“The Lord needs valiant servants, To do his work in the latter day” (“I Will Be Valiant,” Children’s Songbook, 162; The Friend, September 1996, 5). Do you know what it means to be valiant? It means to be brave and courageous in doing what’s right, even in the face of danger.
Joseph Smith was a valiant servant of the Lord Jesus Christ. He was brave and courageous in standing for right. One time, the Prophet Joseph and several other brethren were taken from their families and put in jail. They were chained together and had to sleep on the cold prison floor.
During one of the long, cold nights of their imprisonment, Joseph and his friends were unable to sleep. For hours the guards had been boasting loudly about the horrible things they had done to Latter-day Saints. They bragged about robbing, shooting, and killing men, women, and even little children.
Suddenly Joseph, unarmed and in chains, stood up and spoke in a voice like thunder: “SILENCE, ye fiends [devils] of the infernal pit. In the name of Jesus Christ I rebuke you, and command you to be still; I will not live another minute and bear such language. Cease [stop] such talk, or you or I die THIS INSTANT!” (Autobiography of Parley P. Pratt , 180).
The guards shook, and some dropped their weapons. Some of the guards begged Joseph’s pardon. All of them remained quiet until a change of guards.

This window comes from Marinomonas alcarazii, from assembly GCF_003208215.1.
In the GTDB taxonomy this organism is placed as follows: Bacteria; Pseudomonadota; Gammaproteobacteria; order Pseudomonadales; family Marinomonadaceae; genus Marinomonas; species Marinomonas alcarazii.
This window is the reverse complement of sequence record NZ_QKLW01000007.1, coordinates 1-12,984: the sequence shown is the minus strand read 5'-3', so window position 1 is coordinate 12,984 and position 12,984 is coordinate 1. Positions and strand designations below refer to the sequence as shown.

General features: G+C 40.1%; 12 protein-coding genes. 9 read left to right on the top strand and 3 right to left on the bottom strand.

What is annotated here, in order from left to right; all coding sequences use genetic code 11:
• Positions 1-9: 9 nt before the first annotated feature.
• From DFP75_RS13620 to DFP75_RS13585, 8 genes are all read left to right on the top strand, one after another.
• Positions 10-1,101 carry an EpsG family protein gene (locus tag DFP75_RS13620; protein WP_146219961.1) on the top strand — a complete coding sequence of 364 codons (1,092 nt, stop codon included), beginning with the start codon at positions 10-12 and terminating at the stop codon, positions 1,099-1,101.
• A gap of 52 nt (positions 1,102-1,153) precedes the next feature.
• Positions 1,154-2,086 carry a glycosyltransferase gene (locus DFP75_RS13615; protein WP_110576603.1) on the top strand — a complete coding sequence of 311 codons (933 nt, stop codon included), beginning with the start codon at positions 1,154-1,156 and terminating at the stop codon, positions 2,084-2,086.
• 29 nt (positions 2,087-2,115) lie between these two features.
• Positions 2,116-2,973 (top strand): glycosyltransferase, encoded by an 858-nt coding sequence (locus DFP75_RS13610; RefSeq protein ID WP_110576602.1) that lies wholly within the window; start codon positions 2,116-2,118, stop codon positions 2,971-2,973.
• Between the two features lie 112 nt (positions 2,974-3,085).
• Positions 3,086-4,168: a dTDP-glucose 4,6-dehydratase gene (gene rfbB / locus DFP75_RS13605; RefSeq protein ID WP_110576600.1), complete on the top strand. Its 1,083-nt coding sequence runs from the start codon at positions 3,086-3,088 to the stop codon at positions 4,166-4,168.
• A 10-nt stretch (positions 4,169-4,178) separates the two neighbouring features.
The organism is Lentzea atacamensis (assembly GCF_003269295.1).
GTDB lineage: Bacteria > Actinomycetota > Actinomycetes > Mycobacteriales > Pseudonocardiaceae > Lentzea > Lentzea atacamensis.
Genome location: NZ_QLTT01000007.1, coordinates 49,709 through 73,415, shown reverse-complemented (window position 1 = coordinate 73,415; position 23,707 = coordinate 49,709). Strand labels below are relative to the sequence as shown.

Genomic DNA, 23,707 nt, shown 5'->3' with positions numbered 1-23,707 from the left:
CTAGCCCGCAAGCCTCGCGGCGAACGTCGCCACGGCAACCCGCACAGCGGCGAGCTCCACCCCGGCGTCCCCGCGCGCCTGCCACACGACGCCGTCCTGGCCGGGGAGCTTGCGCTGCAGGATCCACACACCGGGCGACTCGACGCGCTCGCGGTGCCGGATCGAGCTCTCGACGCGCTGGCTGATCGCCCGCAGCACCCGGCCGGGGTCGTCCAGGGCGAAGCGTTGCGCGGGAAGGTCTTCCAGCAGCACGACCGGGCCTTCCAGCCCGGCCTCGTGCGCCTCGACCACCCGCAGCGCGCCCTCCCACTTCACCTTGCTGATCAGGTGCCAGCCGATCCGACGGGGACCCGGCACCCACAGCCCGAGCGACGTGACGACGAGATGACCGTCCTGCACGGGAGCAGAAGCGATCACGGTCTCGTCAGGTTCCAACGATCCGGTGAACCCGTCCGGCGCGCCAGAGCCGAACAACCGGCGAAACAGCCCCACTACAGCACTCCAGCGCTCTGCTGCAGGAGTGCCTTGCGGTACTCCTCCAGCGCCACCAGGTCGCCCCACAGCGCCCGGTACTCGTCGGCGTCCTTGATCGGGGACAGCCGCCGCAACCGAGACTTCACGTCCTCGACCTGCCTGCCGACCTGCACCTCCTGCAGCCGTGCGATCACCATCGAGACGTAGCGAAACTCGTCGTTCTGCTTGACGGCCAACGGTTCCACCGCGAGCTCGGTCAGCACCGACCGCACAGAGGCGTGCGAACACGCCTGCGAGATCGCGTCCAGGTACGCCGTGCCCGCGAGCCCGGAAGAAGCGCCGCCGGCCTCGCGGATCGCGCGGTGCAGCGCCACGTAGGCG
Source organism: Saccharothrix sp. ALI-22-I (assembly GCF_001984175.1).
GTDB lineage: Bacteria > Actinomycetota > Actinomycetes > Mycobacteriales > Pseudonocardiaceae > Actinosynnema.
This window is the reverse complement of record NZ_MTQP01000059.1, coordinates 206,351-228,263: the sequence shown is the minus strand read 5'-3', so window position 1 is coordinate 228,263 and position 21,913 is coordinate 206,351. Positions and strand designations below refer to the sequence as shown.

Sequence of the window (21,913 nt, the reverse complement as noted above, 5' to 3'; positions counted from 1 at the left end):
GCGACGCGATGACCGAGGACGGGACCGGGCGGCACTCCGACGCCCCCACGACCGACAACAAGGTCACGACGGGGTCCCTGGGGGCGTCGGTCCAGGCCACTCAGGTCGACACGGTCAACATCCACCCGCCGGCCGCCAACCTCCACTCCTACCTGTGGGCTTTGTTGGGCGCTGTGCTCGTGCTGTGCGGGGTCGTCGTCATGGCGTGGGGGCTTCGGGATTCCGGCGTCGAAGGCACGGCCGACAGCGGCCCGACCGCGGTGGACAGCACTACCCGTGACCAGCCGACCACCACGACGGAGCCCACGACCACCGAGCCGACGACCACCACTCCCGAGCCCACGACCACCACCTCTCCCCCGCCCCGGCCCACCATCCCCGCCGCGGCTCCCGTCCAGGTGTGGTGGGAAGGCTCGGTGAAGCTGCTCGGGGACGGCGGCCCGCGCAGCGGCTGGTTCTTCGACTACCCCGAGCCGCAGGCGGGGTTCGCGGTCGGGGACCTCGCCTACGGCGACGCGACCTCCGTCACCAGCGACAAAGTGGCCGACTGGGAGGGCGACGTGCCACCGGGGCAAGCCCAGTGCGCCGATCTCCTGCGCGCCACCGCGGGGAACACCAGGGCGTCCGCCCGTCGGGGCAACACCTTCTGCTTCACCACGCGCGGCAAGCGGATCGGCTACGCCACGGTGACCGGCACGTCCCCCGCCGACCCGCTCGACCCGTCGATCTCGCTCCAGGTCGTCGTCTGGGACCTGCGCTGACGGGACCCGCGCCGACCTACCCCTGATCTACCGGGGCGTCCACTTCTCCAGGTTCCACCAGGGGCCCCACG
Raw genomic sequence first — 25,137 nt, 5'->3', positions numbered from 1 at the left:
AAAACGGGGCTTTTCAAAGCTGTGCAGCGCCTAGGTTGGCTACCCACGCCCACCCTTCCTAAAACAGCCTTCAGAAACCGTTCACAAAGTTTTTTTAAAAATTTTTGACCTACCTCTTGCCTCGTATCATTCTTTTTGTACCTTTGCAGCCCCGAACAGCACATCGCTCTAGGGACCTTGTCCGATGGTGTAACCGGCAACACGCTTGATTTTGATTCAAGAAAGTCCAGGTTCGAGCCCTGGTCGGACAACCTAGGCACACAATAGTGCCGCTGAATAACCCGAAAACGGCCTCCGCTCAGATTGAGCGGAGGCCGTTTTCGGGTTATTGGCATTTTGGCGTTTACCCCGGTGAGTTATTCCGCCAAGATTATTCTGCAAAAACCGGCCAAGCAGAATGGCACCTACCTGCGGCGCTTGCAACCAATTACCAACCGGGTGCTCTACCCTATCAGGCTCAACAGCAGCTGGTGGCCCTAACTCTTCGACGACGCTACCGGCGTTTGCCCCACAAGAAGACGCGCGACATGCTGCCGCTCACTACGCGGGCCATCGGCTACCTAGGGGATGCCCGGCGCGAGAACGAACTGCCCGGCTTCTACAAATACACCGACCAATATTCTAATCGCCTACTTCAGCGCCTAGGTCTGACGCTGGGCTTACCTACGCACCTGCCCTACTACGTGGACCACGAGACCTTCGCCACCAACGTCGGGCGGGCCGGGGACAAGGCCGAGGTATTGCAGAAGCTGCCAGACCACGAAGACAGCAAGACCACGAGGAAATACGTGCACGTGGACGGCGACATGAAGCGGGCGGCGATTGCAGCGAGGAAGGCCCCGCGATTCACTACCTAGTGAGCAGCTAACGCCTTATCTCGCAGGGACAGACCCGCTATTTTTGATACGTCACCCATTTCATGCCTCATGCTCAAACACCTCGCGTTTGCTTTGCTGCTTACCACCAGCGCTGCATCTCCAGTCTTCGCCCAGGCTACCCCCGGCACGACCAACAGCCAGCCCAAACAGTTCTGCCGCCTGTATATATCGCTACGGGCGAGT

You can develop courage to choose the right, even when others around you choose differently. As you make righteous choices day by day in little things, the Lord will strengthen you and help you choose the right at difficult times.
Color the picture on page 5 and fill in the blanks. Mount the picture on heavy paper or lightweight cardboard and hang it in your room. Each time you look at the picture, remember how valiant the Prophet Joseph Smith was; then try to be valiant, too, by choosing the right.
Sing “I Will Be Valiant” (Children’s Songbook, 162; The Friend, September 1996, 5). Ask the children to explain what it means to be valiant. Tell them about early members of the Church who valiantly faced terrible persecution because of their beliefs.
Sing “Dare to Do Right” (Children’s Songbook, 158; Sing with Me, B–81). Have each class write down three or four situations that would require a Church member to “dare to do right.” Place these situations in a container. Read each situation; then ask one of the children to explain how he or she would choose the right in that situation.
Explain that it is important for the children to keep the commandments, even when others around them are not. Help the children understand what it means to endure to the end. Read and discuss “The Peanut Race” (see pages 10–12 of this issue).
Invite an adult member of the ward/branch to portray the Prophet Joseph Smith. Ask him to explain how the Prophet changed as he learned to trust in the Lord. Have him discuss the loss of the 116 pages that were given to Martin Harris (see D&C 3:7–8). Also have him tell about Joseph’s rebuking the guards during his imprisonment (see Our Heritage , 49–51). Ask him to discuss how the children will grow to trust the Lord as they keep His commandments.